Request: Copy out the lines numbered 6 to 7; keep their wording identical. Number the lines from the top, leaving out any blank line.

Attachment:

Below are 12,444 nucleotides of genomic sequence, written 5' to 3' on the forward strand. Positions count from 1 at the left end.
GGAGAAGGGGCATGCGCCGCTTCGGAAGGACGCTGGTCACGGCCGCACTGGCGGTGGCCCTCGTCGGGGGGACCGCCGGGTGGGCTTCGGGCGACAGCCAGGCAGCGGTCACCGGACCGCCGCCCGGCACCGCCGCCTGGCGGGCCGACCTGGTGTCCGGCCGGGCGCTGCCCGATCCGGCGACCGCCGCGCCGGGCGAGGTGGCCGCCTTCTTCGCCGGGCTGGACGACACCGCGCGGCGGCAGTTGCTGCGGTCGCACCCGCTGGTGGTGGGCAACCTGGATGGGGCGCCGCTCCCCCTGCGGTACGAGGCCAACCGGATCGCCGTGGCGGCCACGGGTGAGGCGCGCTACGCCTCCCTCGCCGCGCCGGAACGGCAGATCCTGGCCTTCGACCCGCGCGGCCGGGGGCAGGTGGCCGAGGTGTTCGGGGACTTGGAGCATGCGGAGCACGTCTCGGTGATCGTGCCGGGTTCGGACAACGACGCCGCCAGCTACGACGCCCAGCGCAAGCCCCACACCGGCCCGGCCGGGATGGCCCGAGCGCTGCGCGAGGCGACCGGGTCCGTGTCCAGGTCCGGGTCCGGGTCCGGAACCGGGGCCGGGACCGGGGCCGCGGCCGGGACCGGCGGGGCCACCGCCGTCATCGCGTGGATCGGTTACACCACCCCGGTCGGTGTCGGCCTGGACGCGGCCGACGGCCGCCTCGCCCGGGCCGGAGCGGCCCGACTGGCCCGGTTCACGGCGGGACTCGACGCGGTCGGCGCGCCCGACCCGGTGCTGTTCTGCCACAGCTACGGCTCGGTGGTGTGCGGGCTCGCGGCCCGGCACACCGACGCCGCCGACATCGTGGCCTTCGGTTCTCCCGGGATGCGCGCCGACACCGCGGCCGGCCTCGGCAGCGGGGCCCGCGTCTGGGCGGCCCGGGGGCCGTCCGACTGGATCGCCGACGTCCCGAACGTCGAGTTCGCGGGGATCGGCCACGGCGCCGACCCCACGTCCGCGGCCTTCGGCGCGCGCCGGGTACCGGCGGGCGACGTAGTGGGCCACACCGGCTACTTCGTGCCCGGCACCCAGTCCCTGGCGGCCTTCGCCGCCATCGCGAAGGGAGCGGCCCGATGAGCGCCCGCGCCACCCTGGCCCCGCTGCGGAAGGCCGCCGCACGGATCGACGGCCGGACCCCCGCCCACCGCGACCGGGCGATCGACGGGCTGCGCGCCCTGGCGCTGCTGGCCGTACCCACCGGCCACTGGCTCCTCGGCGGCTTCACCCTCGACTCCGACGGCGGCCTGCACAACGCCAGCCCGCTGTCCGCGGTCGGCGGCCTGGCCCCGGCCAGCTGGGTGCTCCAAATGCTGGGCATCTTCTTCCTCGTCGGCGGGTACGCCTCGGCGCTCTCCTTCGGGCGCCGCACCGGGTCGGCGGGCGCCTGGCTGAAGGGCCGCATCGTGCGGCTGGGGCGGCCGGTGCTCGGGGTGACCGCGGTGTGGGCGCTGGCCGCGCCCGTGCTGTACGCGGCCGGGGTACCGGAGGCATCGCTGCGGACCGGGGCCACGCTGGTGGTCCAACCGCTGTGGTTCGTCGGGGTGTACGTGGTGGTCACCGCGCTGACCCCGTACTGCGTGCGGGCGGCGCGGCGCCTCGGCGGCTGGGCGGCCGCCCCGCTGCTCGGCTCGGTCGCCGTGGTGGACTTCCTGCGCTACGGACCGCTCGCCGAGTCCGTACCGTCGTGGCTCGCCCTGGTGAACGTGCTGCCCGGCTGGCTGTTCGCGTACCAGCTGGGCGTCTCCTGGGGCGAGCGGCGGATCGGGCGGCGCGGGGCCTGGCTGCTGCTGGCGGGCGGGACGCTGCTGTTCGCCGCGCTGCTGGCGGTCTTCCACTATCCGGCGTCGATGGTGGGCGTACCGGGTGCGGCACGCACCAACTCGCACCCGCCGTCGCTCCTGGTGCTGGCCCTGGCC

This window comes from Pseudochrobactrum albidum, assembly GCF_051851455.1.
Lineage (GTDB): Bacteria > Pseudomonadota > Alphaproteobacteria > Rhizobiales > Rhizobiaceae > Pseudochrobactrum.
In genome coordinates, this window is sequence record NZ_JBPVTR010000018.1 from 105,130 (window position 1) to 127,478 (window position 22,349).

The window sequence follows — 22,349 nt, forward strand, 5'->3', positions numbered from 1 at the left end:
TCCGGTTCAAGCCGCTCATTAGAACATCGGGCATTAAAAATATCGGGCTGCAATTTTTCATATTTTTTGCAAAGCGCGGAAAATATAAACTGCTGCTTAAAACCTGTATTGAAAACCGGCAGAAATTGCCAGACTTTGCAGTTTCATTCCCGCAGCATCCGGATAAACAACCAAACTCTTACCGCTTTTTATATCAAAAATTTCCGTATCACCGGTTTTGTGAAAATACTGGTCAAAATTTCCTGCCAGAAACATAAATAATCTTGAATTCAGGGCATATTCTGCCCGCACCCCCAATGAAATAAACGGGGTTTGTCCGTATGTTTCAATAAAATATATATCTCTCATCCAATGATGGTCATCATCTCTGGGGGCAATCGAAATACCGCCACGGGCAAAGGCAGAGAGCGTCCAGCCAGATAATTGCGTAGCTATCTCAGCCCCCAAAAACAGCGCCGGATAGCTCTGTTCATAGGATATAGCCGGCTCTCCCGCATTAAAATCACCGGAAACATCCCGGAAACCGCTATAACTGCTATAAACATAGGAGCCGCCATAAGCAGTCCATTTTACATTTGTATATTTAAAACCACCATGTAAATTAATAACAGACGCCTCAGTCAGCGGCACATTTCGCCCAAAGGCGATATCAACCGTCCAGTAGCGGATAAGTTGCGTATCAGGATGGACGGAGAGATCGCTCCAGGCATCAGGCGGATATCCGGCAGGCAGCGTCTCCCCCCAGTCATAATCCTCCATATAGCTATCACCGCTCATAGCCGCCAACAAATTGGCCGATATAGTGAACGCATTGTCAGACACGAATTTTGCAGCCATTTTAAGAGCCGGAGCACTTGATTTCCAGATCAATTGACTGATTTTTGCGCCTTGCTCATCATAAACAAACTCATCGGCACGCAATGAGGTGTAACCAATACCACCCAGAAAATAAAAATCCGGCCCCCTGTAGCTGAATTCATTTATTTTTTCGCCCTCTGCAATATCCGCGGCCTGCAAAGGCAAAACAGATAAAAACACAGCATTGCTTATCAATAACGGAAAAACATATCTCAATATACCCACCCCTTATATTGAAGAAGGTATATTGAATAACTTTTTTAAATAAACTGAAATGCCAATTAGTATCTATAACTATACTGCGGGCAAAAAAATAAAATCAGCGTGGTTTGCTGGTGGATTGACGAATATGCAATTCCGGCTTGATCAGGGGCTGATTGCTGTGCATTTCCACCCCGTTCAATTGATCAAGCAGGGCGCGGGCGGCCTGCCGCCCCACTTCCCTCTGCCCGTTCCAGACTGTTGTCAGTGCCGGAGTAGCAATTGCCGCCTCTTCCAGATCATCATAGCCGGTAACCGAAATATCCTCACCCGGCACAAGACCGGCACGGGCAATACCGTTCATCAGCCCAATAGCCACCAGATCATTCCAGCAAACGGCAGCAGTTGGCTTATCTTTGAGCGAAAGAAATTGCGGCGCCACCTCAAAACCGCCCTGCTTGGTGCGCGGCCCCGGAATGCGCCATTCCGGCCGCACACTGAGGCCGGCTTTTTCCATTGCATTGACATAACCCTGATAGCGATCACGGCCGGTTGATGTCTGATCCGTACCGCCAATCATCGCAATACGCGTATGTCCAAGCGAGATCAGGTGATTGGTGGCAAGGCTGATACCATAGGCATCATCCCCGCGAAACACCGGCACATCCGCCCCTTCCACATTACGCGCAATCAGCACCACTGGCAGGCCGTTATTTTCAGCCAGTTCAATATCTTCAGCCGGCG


The window sequence follows — 22,349 nt, forward strand, 5'->3', positions numbered from 1 at the left end:
TCCGGTTCAAGCCGCTCATTAGAACATCGGGCATTAAAAATATCGGGCTGCAATTTTTCATATTTTTTGCAAAGCGCGGAAAATATAAACTGCTGCTTAAAACCTGTATTGAAAACCGGCAGAAATTGCCAGACTTTGCAGTTTCATTCCCGCAGCATCCGGATAAACAACCAAACTCTTACCGCTTTTTATATCAAAAATTTCCGTATCACCGGTTTTGTGAAAATACTGGTCAAAATTTCCTGCCAGAAACATAAATAATCTTGAATTCAGGGCATATTCTGCCCGCACCCCCAATGAAATAAACGGGGTTTGTCCGTATGTTTCAATAAAATATATATCTCTCATCCAATGATGGTCATCATCTCTGGGGGCAATCGAAATACCGCCACGGGCAAAGGCAGAGAGCGTCCAGCCAGATAATTGCGTAGCTATCTCAGCCCCCAAAAACAGCGCCGGATAGCTCTGTTCATAGGATATAGCCGGCTCTCCCGCATTAAAATCACCGGAAACATCCCGGAAACCGCTATAACTGCTATAAACATAGGAGCCGCCATAAGCAGTCCATTTTACATTTGTATATTTAAAACCACCATGTAAATTAATAACAGACGCCTCAGTCAGCGGCACATTTCGCCCAAAGGCGATATCAACCGTCCAGTAGCGGATAAGTTGCGTATCAGGATGGACGGAGAGATCGCTCCAGGCATCAGGCGGATATCCGGCAGGCAGCGTCTCCCCCCAGTCATAATCCTCCATATAGCTATCACCGCTCATAGCCGCCAACAAATTGGCCGATATAGTGAACGCATTGTCAGACACGAATTTTGCAGCCATTTTAAGAGCCGGAGCACTTGATTTCCAGATCAATTGACTGATTTTTGCGCCTTGCTCATCATAAACAAACTCATCGGCACGCAATGAGGTGTAACCAATACCACCCAGAAAATAAAAATCCGGCCCCCTGTAGCTGAATTCATTTATTTTTTCGCCCTCTGCAATATCCGCGGCCTGCAAAGGCAAAACAGATAAAAACACAGCATTGCTTATCAATAACGGAAAAACATATCTCAATATACCCACCCCTTATATTGAAGAAGGTATATTGAATAACTTTTTTAAATAAACTGAAATGCCAATTAGTATCTATAACTATACTGCGGGCAAAAAAATAAAATCAGCGTGGTTTGCTGGTGGATTGACGAATATGCAATTCCGGCTTGATCAGGGGCTGATTGCTGTGCATTTCCACCCCGTTCAATTGATCAAGCAGGGCGCGGGCGGCCTGCCGCCCCACTTCCCTCTGCCCGTTCCAGACTGTTGTCAGTGCCGGAGTAGCAATTGCCGCCTCTTCCAGATCATCATAGCCGGTAACCGAAATATCCTCACCCGGCACAAGACCGGCACGGGCAATACCGTTCATCAGCCCAATAGCCACCAGATCATTCCAGCAAACGGCAGCAGTTGGCTTATCTTTGAGCGAAAGAAATTGCGGCGCCACCTCAAAACCGCCCTGCTTGGTGCGCGGCCCCGGAATGCGCCATTCCGGCCGCACACTGAGGCCGGCTTTTTCCATTGCATTGACATAACCCTGATAGCGATCACGGCCGGTTGATGTCTGATCCGTACCGCCAATCATCGCAATACGCGTATGTCCAAGCGAGATCAGGTGATTGGTGGCAAGGCTGATACCATAGGCATCATCCCCGCGAAACACCGGCACATCCGCCCCTTCCACATTACGCGCAATCAGCACCACTGGCAGGCCGTTATTTTCAGCCAGTTCAATATCTTCAGCCGGCG